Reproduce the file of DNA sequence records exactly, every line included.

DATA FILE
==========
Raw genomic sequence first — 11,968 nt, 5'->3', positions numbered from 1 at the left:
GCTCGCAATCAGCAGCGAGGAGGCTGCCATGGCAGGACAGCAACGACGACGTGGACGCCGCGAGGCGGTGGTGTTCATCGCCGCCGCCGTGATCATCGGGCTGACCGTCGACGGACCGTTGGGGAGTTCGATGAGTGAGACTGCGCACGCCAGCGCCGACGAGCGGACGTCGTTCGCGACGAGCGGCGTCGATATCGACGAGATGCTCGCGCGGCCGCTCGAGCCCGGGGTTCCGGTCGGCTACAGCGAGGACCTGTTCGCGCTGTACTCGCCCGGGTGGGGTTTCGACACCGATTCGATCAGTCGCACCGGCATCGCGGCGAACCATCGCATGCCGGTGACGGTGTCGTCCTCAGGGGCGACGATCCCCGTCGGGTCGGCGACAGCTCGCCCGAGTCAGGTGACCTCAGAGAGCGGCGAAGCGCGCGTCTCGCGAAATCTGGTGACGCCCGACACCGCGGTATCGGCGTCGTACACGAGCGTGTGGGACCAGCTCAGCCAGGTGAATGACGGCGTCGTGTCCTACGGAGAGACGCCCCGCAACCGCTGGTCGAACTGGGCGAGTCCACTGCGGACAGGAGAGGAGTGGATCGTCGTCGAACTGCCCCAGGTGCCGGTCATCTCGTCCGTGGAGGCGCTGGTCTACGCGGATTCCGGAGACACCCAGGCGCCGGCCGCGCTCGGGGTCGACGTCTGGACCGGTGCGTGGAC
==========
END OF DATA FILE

Raw genomic sequence first — 11,968 nt, 5'->3', positions numbered from 1 at the left:
GCTCGCAATCAGCAGCGAGGAGGCTGCCATGGCAGGACAGCAACGACGACGTGGACGCCGCGAGGCGGTGGTGTTCATCGCCGCCGCCGTGATCATCGGGCTGACCGTCGACGGACCGTTGGGGAGTTCGATGAGTGAGACTGCGCACGCCAGCGCCGACGAGCGGACGTCGTTCGCGACGAGCGGCGTCGATATCGACGAGATGCTCGCGCGGCCGCTCGAGCCCGGGGTTCCGGTCGGCTACAGCGAGGACCTGTTCGCGCTGTACTCGCCCGGGTGGGGTTTCGACACCGATTCGATCAGTCGCACCGGCATCGCGGCGAACCATCGCATGCCGGTGACGGTGTCGTCCTCAGGGGCGACGATCCCCGTCGGGTCGGCGACAGCTCGCCCGAGTCAGGTGACCTCAGAGAGCGGCGAAGCGCGCGTCTCGCGAAATCTGGTGACGCCCGACACCGCGGTATCGGCGTCGTACACGAGCGTGTGGGACCAGCTCAGCCAGGTGAATGACGGCGTCGTGTCCTACGGAGAGACGCCCCGCAACCGCTGGTCGAACTGGGCGAGTCCACTGCGGACAGGAGAGGAGTGGATCGTCGTCGAACTGCCCCAGGTGCCGGTCATCTCGTCCGTGGAGGCGCTGGTCTACGCGGATTCCGGAGACACCCAGGCGCCGGCCGCGCTCGGGGTCGACGTCTGGACCGGTGCGTGGAC